Drive shaft 42 further includes worm 50, comprised of a helical rib or “thread” 52, which may be alternately fixed to shaft 42 as a separate component, or permanently integrated with the shaft during fabrication. Worm 50 is preferably, but not essentially, located proximate to the distal end of shaft 42, behind journal 46. Worm 50 preferably terminates at its distal end in annular shoulder 54 which has a plane perpendicular to the axis of rotation of shaft 42 to provide a smooth interface between shoulder 54 and the co-planar surface of journal receiving means 56 when journal 46 is seated therein (FIGS. 2 and 3). Journal receiving means 56 may be alternately comprised of a suitable bushing (shown), bearing, or bore or chamber formed within housing 12 itself, and sized to slidably receive therein journal 46. At the opposite end of shaft 42, adaptor 44 is seated within adaptor receiving means 58 which may also be comprised of a suitable bushing or bearing. In both instances (journal receiving means and adaptor receiving means), the use of bearings or bushings are preferred to facilitate rotation of journal 46 and adaptor 44 therein while limiting abrasion.

Referring to FIGS. 2 and 3 it may be observed that drive shaft 42 is inserted through proximal aperture 38 into axial bore 30 until journal 46 is seated within journal receiving means 56. At the proximal end 26 of housing 12, adaptor 44 is seated within adaptor receiving means 58. Annular retainer 60, in combination with internal circlip or “snap ring” 62, together retain drive shaft assembly 14 within housing 12 generally, and within axial bore 30 in particular.

Worm wheel assembly 16 is comprised of worm wheel 64 having a plurality of teeth 66 incrementally spaced about wheel 68. Worm wheel 64 is mounted over cylindrical hub 70 having axial hub bore 72 disposed there through which is polygonal in cross-section for the slidable engagement with driving tools with similarly shaped shafts in both ends. Hub 70 has a length preferably substantially equal to the length of transverse bore 32 which in turn is equal to the width of housing 12. Worm wheel 64 may be mounted onto hub 70 using conventional means including, but not limited to keyway, set screws, hub claming screws, split, and simple bore. To cause hub 70 and worm wheel 64 to rotate in unison during operation, wheel-hub locking means are employed which, in the embodiment illustrated, are comprised of hub pin 74 inserted through transverse pin hole 76 and caused to engage opposing parallel grooves 78 of wheel 68. Note that pin 74 further serves to restrict the depth of insertion of driving tools within hub bore 72. In an alternative embodiment, worm wheel 64 and hub 70 may be fixedly attached or integrated during fabrication.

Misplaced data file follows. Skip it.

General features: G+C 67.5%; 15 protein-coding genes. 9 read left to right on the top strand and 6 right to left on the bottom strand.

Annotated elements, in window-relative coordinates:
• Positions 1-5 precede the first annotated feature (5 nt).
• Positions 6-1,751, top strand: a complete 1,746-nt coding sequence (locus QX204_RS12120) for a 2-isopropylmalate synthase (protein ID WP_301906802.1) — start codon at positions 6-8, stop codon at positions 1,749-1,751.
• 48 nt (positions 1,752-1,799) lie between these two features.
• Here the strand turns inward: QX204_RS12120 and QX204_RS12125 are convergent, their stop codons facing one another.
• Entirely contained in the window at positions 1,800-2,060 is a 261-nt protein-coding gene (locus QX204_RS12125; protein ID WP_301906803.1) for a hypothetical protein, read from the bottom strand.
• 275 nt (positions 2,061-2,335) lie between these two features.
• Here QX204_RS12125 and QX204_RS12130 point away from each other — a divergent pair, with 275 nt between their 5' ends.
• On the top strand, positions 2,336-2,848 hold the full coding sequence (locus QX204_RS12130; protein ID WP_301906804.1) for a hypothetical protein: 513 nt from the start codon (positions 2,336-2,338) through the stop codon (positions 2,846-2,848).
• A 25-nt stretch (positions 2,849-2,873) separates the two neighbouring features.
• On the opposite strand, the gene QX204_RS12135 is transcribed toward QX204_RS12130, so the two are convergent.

Worm wheel assembly further includes a pair of ball thrust bearings 80 slidably mounted over opposite ends of hub 70 and in slidable engagement with opposite sides of worm wheel 64 (FIGS. 2 and 3). Thrust bearings 80 serve to carry axial or “thrust” loads, namely loads parallel to the axis of rotation of hub 70. Similarly, it may be desirable to employ a third thrust bearing (not shown) overjournal 46 in slidable engagement with worm shoulder 54 to carry thrust loads experienced by shaft 42 during direct driving applications.

Reference again being made to FIGS. 2 and 3, worm wheel assembly 16 is removably mounted within transverse bore 32 by first loading worm wheel 64 and thrust bearings 80 onto hub 70 as previously described and then inserting the assembly through first side aperture 40a into transverse bore 32 until the end of hub 70 and corresponding thrust bearing 80 are abutted against the interior surface 82 of second side wall 20b. Note that hub 70 has a diameter greater than the diameter of second side aperture 40b such that when inserted through first side aperture 40a and into transverse bore 32, the end of hub 70 abuts the interior surface 82 of second side wall 20b. Hub bore 72 is completely exposed by and visible through first and second side apertures 40a and 40b.

Once inserted into transverse bore 32, worm wheel assembly 16 is secured in place using second annular retainer 84 which provides a working surface against which thrust bearing 80 may be biased, and second internal circlip 86 which is pressure released into channel 88 of first side aperture 40a.

When properly inserted, thread 52 of worm 50 of drive shaft assembly 14 will mate or mesh with teeth 66 of worm wheel 64 of worm wheel assembly 16 through communication portal 34 of housing 12. Those skilled in the art will recognize that worm 50 and worm wheel 64 must have the same pitch and pressure angle in order to mesh. Other important parameters to consider include number of teeth, face width, and gear hand direction. Worm gears have a right or left hand specification, which describes the direction of tooth curve.